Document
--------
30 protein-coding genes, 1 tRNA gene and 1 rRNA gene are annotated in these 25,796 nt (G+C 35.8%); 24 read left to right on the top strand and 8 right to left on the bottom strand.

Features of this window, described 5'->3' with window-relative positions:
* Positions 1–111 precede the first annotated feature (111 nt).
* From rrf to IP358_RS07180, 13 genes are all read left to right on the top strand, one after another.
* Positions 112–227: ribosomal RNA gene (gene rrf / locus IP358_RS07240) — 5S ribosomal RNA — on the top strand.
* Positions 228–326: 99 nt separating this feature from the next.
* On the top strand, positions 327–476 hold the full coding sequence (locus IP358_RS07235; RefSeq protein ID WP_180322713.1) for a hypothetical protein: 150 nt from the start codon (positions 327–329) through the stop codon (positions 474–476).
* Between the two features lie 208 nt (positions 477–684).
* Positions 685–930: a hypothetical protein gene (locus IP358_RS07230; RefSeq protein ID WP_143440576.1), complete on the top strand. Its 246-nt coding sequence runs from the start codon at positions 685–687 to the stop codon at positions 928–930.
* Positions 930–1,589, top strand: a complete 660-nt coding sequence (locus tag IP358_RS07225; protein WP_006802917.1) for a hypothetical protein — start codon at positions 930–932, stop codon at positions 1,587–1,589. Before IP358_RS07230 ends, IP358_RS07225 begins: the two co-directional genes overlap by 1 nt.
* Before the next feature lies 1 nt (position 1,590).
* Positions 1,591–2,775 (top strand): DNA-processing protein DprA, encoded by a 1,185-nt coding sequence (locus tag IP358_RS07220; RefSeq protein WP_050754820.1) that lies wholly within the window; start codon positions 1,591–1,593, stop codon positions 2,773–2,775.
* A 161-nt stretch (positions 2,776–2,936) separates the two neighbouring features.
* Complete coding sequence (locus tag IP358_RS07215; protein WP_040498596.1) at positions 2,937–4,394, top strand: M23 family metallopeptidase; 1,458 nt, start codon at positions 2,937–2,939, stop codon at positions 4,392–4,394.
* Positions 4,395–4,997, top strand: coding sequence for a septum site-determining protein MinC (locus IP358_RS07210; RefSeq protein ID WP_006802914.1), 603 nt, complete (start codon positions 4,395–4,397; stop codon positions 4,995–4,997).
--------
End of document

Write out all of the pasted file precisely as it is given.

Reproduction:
30 protein-coding genes, 1 tRNA gene and 1 rRNA gene are annotated in these 25,796 nt (G+C 35.8%); 24 read left to right on the top strand and 8 right to left on the bottom strand.

Features of this window, described 5'->3' with window-relative positions:
* Positions 1–111 precede the first annotated feature (111 nt).
* From rrf to IP358_RS07180, 13 genes are all read left to right on the top strand, one after another.
* Positions 112–227: ribosomal RNA gene (gene rrf / locus IP358_RS07240) — 5S ribosomal RNA — on the top strand.
* Positions 228–326: 99 nt separating this feature from the next.
* On the top strand, positions 327–476 hold the full coding sequence (locus IP358_RS07235; RefSeq protein ID WP_180322713.1) for a hypothetical protein: 150 nt from the start codon (positions 327–329) through the stop codon (positions 474–476).
* Between the two features lie 208 nt (positions 477–684).
* Positions 685–930: a hypothetical protein gene (locus IP358_RS07230; RefSeq protein ID WP_143440576.1), complete on the top strand. Its 246-nt coding sequence runs from the start codon at positions 685–687 to the stop codon at positions 928–930.
* Positions 930–1,589, top strand: a complete 660-nt coding sequence (locus tag IP358_RS07225; protein WP_006802917.1) for a hypothetical protein — start codon at positions 930–932, stop codon at positions 1,587–1,589. Before IP358_RS07230 ends, IP358_RS07225 begins: the two co-directional genes overlap by 1 nt.
* Before the next feature lies 1 nt (position 1,590).
* Positions 1,591–2,775 (top strand): DNA-processing protein DprA, encoded by a 1,185-nt coding sequence (locus tag IP358_RS07220; RefSeq protein WP_050754820.1) that lies wholly within the window; start codon positions 1,591–1,593, stop codon positions 2,773–2,775.
* A 161-nt stretch (positions 2,776–2,936) separates the two neighbouring features.
* Complete coding sequence (locus tag IP358_RS07215; protein WP_040498596.1) at positions 2,937–4,394, top strand: M23 family metallopeptidase; 1,458 nt, start codon at positions 2,937–2,939, stop codon at positions 4,392–4,394.
* Positions 4,395–4,997, top strand: coding sequence for a septum site-determining protein MinC (locus IP358_RS07210; RefSeq protein ID WP_006802914.1), 603 nt, complete (start codon positions 4,395–4,397; stop codon positions 4,995–4,997).